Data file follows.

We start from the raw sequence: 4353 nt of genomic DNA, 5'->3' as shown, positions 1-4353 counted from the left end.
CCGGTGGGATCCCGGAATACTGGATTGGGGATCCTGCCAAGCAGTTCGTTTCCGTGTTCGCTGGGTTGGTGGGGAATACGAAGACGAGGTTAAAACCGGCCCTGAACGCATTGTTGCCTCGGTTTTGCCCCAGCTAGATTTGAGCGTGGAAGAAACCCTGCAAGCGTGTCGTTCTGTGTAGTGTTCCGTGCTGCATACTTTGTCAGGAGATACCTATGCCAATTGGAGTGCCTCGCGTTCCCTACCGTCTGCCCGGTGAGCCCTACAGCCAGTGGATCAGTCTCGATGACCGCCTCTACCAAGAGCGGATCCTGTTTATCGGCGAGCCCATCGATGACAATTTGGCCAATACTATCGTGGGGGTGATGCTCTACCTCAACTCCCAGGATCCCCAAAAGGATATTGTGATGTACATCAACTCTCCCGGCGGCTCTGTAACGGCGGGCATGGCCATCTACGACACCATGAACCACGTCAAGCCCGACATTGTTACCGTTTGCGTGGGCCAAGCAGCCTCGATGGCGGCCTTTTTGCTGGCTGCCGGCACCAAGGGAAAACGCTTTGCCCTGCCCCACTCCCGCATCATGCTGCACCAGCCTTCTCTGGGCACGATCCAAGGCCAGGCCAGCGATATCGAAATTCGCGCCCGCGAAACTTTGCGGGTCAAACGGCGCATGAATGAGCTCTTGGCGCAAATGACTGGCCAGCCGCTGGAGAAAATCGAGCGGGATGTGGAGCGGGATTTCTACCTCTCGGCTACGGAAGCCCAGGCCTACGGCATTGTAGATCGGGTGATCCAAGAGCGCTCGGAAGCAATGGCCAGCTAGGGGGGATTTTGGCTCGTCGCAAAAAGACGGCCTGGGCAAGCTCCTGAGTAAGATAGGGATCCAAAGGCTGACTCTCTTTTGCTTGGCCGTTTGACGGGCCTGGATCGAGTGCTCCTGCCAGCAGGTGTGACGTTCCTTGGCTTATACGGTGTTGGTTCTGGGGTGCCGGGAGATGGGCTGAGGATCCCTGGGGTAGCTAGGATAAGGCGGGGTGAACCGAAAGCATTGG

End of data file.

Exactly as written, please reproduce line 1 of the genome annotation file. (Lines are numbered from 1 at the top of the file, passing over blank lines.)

We start from the raw sequence: 4353 nt of genomic DNA, 5'->3' as shown, positions 1-4353 counted from the left end.